Pre vs. Post w/o drink, Pre is more important!!!
- 07-10-2004, 09:31 AM
Pre vs. Post w/o drink, Pre is more important!!!
From the HST board.
Title: Acute response of net muscle protein balance reflects 24-h balance after exercise and amino acid ingestion.
Researchers: Tipton KD, Borsheim E, Wolf SE, Sanford AP, Wolfe RR.
Institution: Metabolism Unit, Shriners Hospitals for Children, Galveston, Texas.
Source: Am J Physiol Endocrinol Metab. 2003 Jan;284(1):E76-89.
Summary: The purpose of this study was to determine if the acute anabolic muscle response to resistance exercise and essential amino acids (EAA) reflects the response over 24 h.
Methods: Seven subjects participated in the following two 24-h studies: 1) resting (REST) and 2) rest plus resistance exercise and consumption of pre- and post essential amino acids (ES). Net balance (NB) across the leg was determined for four amino acids. [(13)C(6)] phenylalanine was infused to determine mixed muscle fractional synthetic rate (FSR).
Results: Twenty-four-hour FSR was significantly greater for ES than for REST (P = 0.003). Exchange of phenylalanine across the leg was -194 74 (SE) mg for ES and -371 88 mg for REST (P = 0.07) over 24 h and 229 42 mg (ES) and 28 15 mg (REST; P < 0.01) over 3 h corresponding to exercise and EAA consumption for ES. The difference in phenylalanine exchange between REST and ES was not different for measurements over 24 and 3 h. Increases in NB during ES were primarily the result of increases in protein synthesis. Results for other amino acids were similar.
Conclusion: The acute anabolic response of muscle to EAA intake and exercise is additive to the response at rest and thus reflects the 24-h response.
Discussion: This study may seem confusing at first, but once you know the background assumptions that gave them the idea to perform this study, it all makes sense.
It is known that as you increase your daily protein intake, your body will compensate by increasing protein losses during the night.(1-4) So there is a diurnal regulation of protein balance. This is the reason why simply eating more protein doesn’t make you bigger and bigger. The more protein you eat, the more protein your body gets rid of while you sleep.
Despite this observation, it is also known that carefully timing your protein intake around your training can significantly increase protein synthesis in muscle tissue. (5,6) So, it begs the question, does the anabolic effect of pre and post exercise protein supplementation lead to a net increase in muscle protein? The results of this study confirm that it does!
The increased protein synthesis that occurs with pre-and post exercise protein supplementation lead to durable increases in muscle protein over a 24 hour period, even in light of the diurnal regulation of whole body protein balance. The nighttime protein losses did not reflect the additional protein taken in as a pre- and post workout supplement. Thus the acute stimulation of muscle protein by exercise and protein ingestion is additive to the balance that normally occurs in resting muscle.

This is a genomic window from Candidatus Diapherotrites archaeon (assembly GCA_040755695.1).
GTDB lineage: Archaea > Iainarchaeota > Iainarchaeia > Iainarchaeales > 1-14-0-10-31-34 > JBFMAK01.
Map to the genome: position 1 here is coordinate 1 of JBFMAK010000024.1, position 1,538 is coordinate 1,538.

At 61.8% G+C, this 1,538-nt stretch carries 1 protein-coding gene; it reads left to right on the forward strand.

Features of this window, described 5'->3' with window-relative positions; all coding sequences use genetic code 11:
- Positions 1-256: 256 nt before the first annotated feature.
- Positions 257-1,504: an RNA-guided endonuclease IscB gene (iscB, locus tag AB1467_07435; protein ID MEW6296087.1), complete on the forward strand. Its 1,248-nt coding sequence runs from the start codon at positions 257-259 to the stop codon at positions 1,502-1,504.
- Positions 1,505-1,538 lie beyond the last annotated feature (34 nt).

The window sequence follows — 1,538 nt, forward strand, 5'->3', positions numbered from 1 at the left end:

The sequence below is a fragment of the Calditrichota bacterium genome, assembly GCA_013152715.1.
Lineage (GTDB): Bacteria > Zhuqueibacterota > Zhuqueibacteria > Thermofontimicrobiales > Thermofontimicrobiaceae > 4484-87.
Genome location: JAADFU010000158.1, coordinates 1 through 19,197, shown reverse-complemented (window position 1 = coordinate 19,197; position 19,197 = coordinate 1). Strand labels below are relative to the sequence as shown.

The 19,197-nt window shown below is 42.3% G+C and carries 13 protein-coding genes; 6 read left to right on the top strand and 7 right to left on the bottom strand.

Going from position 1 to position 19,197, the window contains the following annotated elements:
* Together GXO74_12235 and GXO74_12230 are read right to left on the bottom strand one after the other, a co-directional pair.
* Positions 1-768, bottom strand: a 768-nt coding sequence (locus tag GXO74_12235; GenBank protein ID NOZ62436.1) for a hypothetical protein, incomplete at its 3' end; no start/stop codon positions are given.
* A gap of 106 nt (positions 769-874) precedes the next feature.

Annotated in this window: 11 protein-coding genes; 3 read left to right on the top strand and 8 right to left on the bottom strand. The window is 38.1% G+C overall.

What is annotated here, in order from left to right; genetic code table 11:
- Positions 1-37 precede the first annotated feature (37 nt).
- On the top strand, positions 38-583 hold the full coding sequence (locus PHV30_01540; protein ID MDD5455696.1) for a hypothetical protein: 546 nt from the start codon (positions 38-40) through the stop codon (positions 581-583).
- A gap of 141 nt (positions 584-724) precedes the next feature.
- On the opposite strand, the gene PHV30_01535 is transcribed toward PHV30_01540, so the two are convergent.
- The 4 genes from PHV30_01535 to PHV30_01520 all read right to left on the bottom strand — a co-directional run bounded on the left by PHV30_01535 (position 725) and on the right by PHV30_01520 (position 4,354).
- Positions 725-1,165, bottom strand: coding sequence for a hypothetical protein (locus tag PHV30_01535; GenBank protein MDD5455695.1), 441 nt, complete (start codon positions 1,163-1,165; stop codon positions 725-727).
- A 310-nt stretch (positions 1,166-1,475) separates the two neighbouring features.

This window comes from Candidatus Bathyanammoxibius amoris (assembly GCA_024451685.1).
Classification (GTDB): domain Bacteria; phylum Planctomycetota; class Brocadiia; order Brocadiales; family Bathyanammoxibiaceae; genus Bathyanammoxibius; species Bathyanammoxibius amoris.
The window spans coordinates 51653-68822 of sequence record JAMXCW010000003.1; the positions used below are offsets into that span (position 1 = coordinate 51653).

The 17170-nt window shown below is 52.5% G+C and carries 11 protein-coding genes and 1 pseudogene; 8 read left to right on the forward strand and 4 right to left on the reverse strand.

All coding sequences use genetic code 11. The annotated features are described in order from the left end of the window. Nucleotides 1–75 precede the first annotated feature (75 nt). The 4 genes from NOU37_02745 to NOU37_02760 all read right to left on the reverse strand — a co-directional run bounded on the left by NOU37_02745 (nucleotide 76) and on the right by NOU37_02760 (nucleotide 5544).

This study only enforces the importance of proper protein supplementation. By proper I don’t mean just quantity, I mean using protein supplements in such a way that ensures the greatest anabolic response. Normally, I try to avoid mentioning specific supplements when discussing research, but Primer and Driver are specifically designed to maximize the anabolic effects of training and protein supplementation. If you are using HST and not using Primer pre-workout and Driver post workout, you are missing out on significant gains. Ok, I just had to get that off my chest.
1: Millward DJ. Metabolic demands for amino acids and the human dietary requirement: Millward and rRvers (1988) revisited. J Nutr. 1998 Dec;128(12 Suppl):2563S-2576S.
2: Quevedo MR, Price GM, Halliday D, Pacy PJ, Millward DJ. Nitrogen homoeostasis in man: diurnal changes in nitrogen excretion, leucine oxidation and whole body leucine kinetics during a reduction from a high to a moderate protein intake. Clin Sci (Lond). 1994 Feb;86(2):185-93.
3: Price GM, Halliday D, Pacy PJ, Quevedo MR, Millward DJ. Nitrogen homeostasis in man: influence of protein intake on the amplitude of diurnal cycling of body nitrogen. Clin Sci (Lond). 1994 Jan;86(1):91-102.
4: Pacy PJ, Price GM, Halliday D, Quevedo MR, Millward DJ. Nitrogen homeostasis in man: the diurnal responses of protein synthesis and degradation and amino acid oxidation to diets with increasing protein intakes. Clin Sci (Lond). 1994 Jan;86(1):103-16.
5: Tipton KD, Rasmussen BB, Miller SL, Wolf SE, Owens-Stovall SK, Petrini BE, Wolfe RR. Timing of amino acid-carbohydrate ingestion alters anabolic response of muscle to resistance exercise. Am J Physiol Endocrinol Metab. 2001 Aug;281(2):E197-206.
6: Tipton KD, Wolfe RR. Exercise, protein metabolism, and muscle growth. Int J Sport Nutr Exerc Metab. 2001 Mar;11(1):109-32.
Let the discussion begin.
Last edited by fiddler; 07-10-2004 at 10:05 AM.
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